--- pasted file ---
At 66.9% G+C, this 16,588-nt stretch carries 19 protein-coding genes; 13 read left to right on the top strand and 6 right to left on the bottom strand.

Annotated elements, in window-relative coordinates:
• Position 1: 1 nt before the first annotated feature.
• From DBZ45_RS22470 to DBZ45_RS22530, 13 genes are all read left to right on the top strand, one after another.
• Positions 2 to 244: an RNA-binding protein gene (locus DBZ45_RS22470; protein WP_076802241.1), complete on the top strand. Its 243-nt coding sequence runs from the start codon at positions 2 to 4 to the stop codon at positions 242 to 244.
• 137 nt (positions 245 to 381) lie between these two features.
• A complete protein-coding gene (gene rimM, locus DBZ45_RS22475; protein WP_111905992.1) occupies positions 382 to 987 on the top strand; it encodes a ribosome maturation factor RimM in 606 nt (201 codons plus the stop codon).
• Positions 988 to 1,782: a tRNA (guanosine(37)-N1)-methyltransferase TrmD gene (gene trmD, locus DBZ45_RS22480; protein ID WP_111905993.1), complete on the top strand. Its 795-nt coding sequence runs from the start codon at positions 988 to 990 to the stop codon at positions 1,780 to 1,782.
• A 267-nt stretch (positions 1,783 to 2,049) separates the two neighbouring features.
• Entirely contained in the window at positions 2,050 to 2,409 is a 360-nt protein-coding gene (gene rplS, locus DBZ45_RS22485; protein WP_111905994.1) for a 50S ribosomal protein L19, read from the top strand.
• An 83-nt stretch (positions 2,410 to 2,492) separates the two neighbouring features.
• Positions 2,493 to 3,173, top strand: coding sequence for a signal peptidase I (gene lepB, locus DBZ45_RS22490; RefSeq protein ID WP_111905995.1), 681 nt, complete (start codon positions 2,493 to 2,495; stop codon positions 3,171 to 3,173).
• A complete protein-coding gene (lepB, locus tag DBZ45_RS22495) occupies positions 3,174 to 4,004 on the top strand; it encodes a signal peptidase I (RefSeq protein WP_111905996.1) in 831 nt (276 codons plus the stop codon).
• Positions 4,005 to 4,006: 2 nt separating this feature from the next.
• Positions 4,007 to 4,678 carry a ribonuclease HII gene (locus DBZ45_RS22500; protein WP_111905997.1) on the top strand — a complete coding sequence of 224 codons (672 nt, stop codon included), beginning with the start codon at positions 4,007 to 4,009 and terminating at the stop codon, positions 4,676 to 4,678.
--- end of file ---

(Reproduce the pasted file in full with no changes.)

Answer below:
At 66.9% G+C, this 16,588-nt stretch carries 19 protein-coding genes; 13 read left to right on the top strand and 6 right to left on the bottom strand.

Annotated elements, in window-relative coordinates:
• Position 1: 1 nt before the first annotated feature.
• From DBZ45_RS22470 to DBZ45_RS22530, 13 genes are all read left to right on the top strand, one after another.
• Positions 2 to 244: an RNA-binding protein gene (locus DBZ45_RS22470; protein WP_076802241.1), complete on the top strand. Its 243-nt coding sequence runs from the start codon at positions 2 to 4 to the stop codon at positions 242 to 244.
• 137 nt (positions 245 to 381) lie between these two features.
• A complete protein-coding gene (gene rimM, locus DBZ45_RS22475; protein WP_111905992.1) occupies positions 382 to 987 on the top strand; it encodes a ribosome maturation factor RimM in 606 nt (201 codons plus the stop codon).
• Positions 988 to 1,782: a tRNA (guanosine(37)-N1)-methyltransferase TrmD gene (gene trmD, locus DBZ45_RS22480; protein ID WP_111905993.1), complete on the top strand. Its 795-nt coding sequence runs from the start codon at positions 988 to 990 to the stop codon at positions 1,780 to 1,782.
• A 267-nt stretch (positions 1,783 to 2,049) separates the two neighbouring features.
• Entirely contained in the window at positions 2,050 to 2,409 is a 360-nt protein-coding gene (gene rplS, locus DBZ45_RS22485; protein WP_111905994.1) for a 50S ribosomal protein L19, read from the top strand.
• An 83-nt stretch (positions 2,410 to 2,492) separates the two neighbouring features.
• Positions 2,493 to 3,173, top strand: coding sequence for a signal peptidase I (gene lepB, locus DBZ45_RS22490; RefSeq protein ID WP_111905995.1), 681 nt, complete (start codon positions 2,493 to 2,495; stop codon positions 3,171 to 3,173).
• A complete protein-coding gene (lepB, locus tag DBZ45_RS22495) occupies positions 3,174 to 4,004 on the top strand; it encodes a signal peptidase I (RefSeq protein WP_111905996.1) in 831 nt (276 codons plus the stop codon).
• Positions 4,005 to 4,006: 2 nt separating this feature from the next.
• Positions 4,007 to 4,678 carry a ribonuclease HII gene (locus DBZ45_RS22500; protein WP_111905997.1) on the top strand — a complete coding sequence of 224 codons (672 nt, stop codon included), beginning with the start codon at positions 4,007 to 4,009 and terminating at the stop codon, positions 4,676 to 4,678.